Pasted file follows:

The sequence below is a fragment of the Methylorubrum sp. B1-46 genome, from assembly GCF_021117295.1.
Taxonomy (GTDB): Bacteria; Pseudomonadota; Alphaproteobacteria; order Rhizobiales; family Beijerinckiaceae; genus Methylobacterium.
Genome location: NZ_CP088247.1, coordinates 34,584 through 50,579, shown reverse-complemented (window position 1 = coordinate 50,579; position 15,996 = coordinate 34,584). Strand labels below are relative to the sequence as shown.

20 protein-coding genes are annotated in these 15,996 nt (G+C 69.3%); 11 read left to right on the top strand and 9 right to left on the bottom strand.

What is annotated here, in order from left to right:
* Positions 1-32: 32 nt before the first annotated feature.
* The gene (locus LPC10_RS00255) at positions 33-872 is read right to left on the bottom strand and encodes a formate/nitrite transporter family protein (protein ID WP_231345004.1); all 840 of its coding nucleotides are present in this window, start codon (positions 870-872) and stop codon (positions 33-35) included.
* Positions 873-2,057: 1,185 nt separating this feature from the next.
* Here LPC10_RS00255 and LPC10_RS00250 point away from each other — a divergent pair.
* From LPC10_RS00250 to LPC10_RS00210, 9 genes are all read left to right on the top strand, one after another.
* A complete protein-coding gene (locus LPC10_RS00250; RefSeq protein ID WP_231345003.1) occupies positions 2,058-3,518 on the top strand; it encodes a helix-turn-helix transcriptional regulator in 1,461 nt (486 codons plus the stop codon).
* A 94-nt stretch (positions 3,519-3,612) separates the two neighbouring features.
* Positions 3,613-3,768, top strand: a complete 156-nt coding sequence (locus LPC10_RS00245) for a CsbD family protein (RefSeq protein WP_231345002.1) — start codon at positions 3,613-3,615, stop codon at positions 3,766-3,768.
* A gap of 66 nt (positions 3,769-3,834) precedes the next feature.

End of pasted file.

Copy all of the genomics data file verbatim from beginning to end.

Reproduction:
The sequence below is a fragment of the Methylorubrum sp. B1-46 genome, from assembly GCF_021117295.1.
Taxonomy (GTDB): Bacteria; Pseudomonadota; Alphaproteobacteria; order Rhizobiales; family Beijerinckiaceae; genus Methylobacterium.
Genome location: NZ_CP088247.1, coordinates 34,584 through 50,579, shown reverse-complemented (window position 1 = coordinate 50,579; position 15,996 = coordinate 34,584). Strand labels below are relative to the sequence as shown.

20 protein-coding genes are annotated in these 15,996 nt (G+C 69.3%); 11 read left to right on the top strand and 9 right to left on the bottom strand.

What is annotated here, in order from left to right:
* Positions 1-32: 32 nt before the first annotated feature.
* The gene (locus LPC10_RS00255) at positions 33-872 is read right to left on the bottom strand and encodes a formate/nitrite transporter family protein (protein ID WP_231345004.1); all 840 of its coding nucleotides are present in this window, start codon (positions 870-872) and stop codon (positions 33-35) included.
* Positions 873-2,057: 1,185 nt separating this feature from the next.
* Here LPC10_RS00255 and LPC10_RS00250 point away from each other — a divergent pair.
* From LPC10_RS00250 to LPC10_RS00210, 9 genes are all read left to right on the top strand, one after another.
* A complete protein-coding gene (locus LPC10_RS00250; RefSeq protein ID WP_231345003.1) occupies positions 2,058-3,518 on the top strand; it encodes a helix-turn-helix transcriptional regulator in 1,461 nt (486 codons plus the stop codon).
* A 94-nt stretch (positions 3,519-3,612) separates the two neighbouring features.
* Positions 3,613-3,768, top strand: a complete 156-nt coding sequence (locus LPC10_RS00245) for a CsbD family protein (RefSeq protein WP_231345002.1) — start codon at positions 3,613-3,615, stop codon at positions 3,766-3,768.
* A gap of 66 nt (positions 3,769-3,834) precedes the next feature.